Remember when you first played Lumines? And it was a bit like Tetris but different - a bit like Tetris but horizontal. And so it took you a while to adjust, right? It took you a while to think horizontally. Remember how daunting it seemed? Remember when you simply couldn't imagine getting to the next skin, let alone the one after that? But then you went on to unlock all the skins and achieve astronomically high-scores, right? Maybe you've forgotten.
Maybe you're so good at Lumines now that you've forgotten how long it took you to become good enough to unlock all the skins and rack up insanely high scores. Try to remember it. Multiply it by another insanely high number. That's probably the best approximation of where you'll be with Gunpey-R, the latest PSP puzzler from Tetsuya Mizuguchi's music-game production line, Q Entertainment.
Gunpey-R is a bit like Q Entertainment's previous titles Lumines and Every Extend Extra, and it's very, very hard. It takes an existing game, which appeared on Bandai's now-defunct Wonderswan handheld and gives it the Mizuguchi musical skin treatment to enhance its already addictive quirky puzzle mechanics. And, as a brief aside, the game takes its name from Gunpei Yokoi, the legendary Nintendo employee responsible for creating the Game & Watch series, the Game Boy, and, shortly before his death, the Wonderswan.
The object of the game is to connect a line from one side of a 10x5 column to the other by joining up different line fragments that appear at the bottom of the column (There are four different line fragments, and they're shaped like this: \, /, \/, /\). In order to connect line fragments together, the game allows you to switch any two vertically adjacent squares - so if they contain line fragments the fragments swap places. Connecting a line pauses the inexorable advance of the line fragments up the screen, allowing you to add more fragments to make your line longer (and higher-scoring) or to frantically move line fragments towards the bottom of the screen - because as soon as any line fragment reaches the top, it's game over. A bit like Tetris or Lumines, but different.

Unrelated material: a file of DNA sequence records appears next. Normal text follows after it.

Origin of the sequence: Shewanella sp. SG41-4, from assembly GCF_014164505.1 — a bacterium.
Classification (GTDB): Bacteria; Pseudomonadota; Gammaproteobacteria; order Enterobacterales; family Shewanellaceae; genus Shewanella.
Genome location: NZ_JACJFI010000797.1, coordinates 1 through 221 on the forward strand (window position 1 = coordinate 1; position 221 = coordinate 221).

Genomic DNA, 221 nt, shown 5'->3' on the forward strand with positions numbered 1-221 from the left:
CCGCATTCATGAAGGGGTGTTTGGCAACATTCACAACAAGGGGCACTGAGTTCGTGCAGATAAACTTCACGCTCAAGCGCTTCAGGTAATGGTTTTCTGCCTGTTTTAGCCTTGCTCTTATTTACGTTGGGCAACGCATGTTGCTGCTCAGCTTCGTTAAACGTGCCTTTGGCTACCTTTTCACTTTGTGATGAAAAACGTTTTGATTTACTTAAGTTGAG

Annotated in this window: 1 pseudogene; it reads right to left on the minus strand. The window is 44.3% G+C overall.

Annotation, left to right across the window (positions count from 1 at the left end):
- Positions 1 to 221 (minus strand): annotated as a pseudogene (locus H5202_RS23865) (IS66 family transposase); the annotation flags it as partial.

And like Tetris or Lumines (or Every Extend Extra for that matter) it's an in-the-zone game which forces you to surrender your consciousness to the procession of lines for just one more go in a bid to beat your highest score. And as with Q Entertainment's other puzzle games the trippy visuals and morphing soundscapes make it easier for you to get in the zone and easier for you to stay there. And yeah, it's pretty hard.
Which, on the upside, means there's hours of entertainment till you bust it open. But, on the downside, if you haven't got the stamina, you might get bored before you get that far - because it takes a while to workout what you're doing, and even when you've worked it out, it'll take you an even longer while to be able to unlock some of the later skins.
Curiously, though, in spite of all those hours of entertainment, Gunpey-R feels stripped down. After the multitude of modes offered by Lumines II, the extras in Gunpey feel a little bit tacked on, and none of them are for the faint-hearted. One mode sees the playing area increased to a 10x10 grid, for example (making the game harder). Or there's a mode in which you play two games simultaneously, swapping between the two games by hitting the triggers (making the game harder). And there's a mode in which the line fragments don't drop down the screen after you've connected a line (making the game harder).
It's a shame that some of the extra modes from the Wonderswan original haven't made it across to the PSP - both the puzzle mode and story mode are perfectly suited to portability but aren't to be found on the PSP. Which means that, as with Lumines, Gunpey-R's biggest flaw is the amount of time it takes to play it. There are time-attack modes for quick bursts of play, but Gunpey-R doesn't seem as well-suited to them as Lumines.
Still, if you've got the stamina, that's not much of a problem. After all, you remember what it was like when you finally got that final skin on Lumines, right? That sense of achievement? Snapping out of your glazed-eye reverie to find you've added a few points to the high-score table. Well Gunpey-R's sort of like that. Not quite as good. But it's almost as good, and that's a pretty significant achievement after all.